When I was in middle school I first learned the concept of a BFF.
Best friends forever!
Usually I just have one or two BFF’s at a time. As we evolve our BFF’s change. Now, as a grown up, I look back at the collection of BFF’s I’ve had throughout my life and it is a terrific collection of amazing individuals—I have to admit that I have impeccable taste in friends. Even though these are people I have outgrown, for geographic or other differences, my BFF’s are people who hold a treasured spot in my heart.
Once someone is our BFF, they are someone who we can pick up with just where we let off.
This is one of my favorites. Having an intimate partner is someone we can get our juices flowing with. This is a relationship where we can awaken our deepest spiritual places. Physical intimacy acts as a kind of bonding that no other relationship can satisfy. It can also be the most work because sexuality is where we can be the most vulnerable. A host of relational roles can fall into this category—boyfriend/ girlfriend, husband/ wife, mister/ mistress or just plain lover. Having a lover helps us practice giving and receiving love.
7. Boss/ Teacher/ Mentor/ Coach.
I enjoy the security of having someone tell me what to do. A teacher is someone to look up to, someone who has knowledge and wisdom to share with us. A good boss creates strong boundaries and expectations with structure. Having a leader helps us learn and grow. A coach shares their knowledge through experience. Having a proper mentor helps us grow our skills and realize our potential.
A mirror is someone who shows us who we are. This could be true of any relationship. We see who we are reflected in the eyes of others.
This is the person who we are attracted to for no apparent reason, other than they show us who we are. We have a lot of aha’s when we’re spending time with this person. They can show us the good, the bad and the ugly about ourselves. When associating with this person, what becomes crystal clear are the things we would like to change about ourselves.
Having someone to help us reflect on ourselves helps us develop empathy. This person gives us a translucent idea of who we are in this world.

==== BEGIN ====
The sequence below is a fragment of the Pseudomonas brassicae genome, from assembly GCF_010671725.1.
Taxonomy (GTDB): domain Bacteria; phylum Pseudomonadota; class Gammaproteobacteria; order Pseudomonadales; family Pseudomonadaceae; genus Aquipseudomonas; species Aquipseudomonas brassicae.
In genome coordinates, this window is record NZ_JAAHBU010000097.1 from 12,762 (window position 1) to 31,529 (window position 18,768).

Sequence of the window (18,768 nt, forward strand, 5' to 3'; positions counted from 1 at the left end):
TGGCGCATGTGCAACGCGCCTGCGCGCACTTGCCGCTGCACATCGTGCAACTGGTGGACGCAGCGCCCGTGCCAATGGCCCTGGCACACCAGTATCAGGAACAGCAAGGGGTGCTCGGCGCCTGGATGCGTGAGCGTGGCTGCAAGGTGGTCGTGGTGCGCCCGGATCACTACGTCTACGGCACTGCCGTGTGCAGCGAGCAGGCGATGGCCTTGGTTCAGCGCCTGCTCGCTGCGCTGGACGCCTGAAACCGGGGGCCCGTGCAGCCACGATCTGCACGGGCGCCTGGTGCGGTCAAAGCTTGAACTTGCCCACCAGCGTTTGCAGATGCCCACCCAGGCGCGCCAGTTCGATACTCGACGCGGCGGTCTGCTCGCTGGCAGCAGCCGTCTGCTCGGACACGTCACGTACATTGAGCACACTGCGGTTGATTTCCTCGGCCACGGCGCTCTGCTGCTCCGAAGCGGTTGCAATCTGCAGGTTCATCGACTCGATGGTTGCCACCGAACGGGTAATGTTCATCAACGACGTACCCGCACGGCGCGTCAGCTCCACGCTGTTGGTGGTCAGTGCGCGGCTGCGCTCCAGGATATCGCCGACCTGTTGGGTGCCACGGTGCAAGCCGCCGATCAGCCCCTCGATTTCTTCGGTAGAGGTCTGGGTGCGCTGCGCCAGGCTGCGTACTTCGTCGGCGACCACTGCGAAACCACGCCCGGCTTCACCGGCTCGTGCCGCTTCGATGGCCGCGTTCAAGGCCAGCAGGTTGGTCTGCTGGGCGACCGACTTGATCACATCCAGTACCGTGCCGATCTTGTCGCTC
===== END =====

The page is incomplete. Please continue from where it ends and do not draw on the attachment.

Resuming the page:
Do we like what we see when we look in their mirror?
Does this person flatter us?
Do they make us want to be our best self?
If we’ve chosen a good mirror, they help us strive to be the best we can be.
I’m a dog person. There, I said it. Some people are cat people. Or maybe plant people—do you have a green thumb?
My relationship with my dog is important to me. She is a good listener, loves me unconditionally and inspires me to be kind, thoughtful and attentive. The benefits of having a relationship with a dog are many. Ultimately, my dog brings out the best in me.
This is probably the most commonly overlooked relationship of importance. Usually when we think of relationships we think of our interactions with others.
The relationship we have with ourselves can constantly change over the course of our lifetime. Cultivating a strong and loving relationship with ourselves is actually of dire importance. Being our own best friend dictates who we are in relation to everyone we interact with—the better friends we are with ourselves, the better we will connect with others.
Sometimes we need someone to challenge our belief systems. A nemesis can stir up our world and remind us that conflict is part of life. This is a great relationship to practice owning our mistakes, learning how to get along with nasty people and remind us to be strong in the face of adversity.
Yes, it’s true I have more than 10 relationships in my life. These are simply the 10 people I keep closest to my heart.
“When we honestly ask ourselves which person in our lives mean the most to us, we often find that it is those who, instead of giving advice, solutions, or cures, have chosen rather to share our pain and touch our wounds with a warm and tender hand.”
~ Henri J.M. Nouwen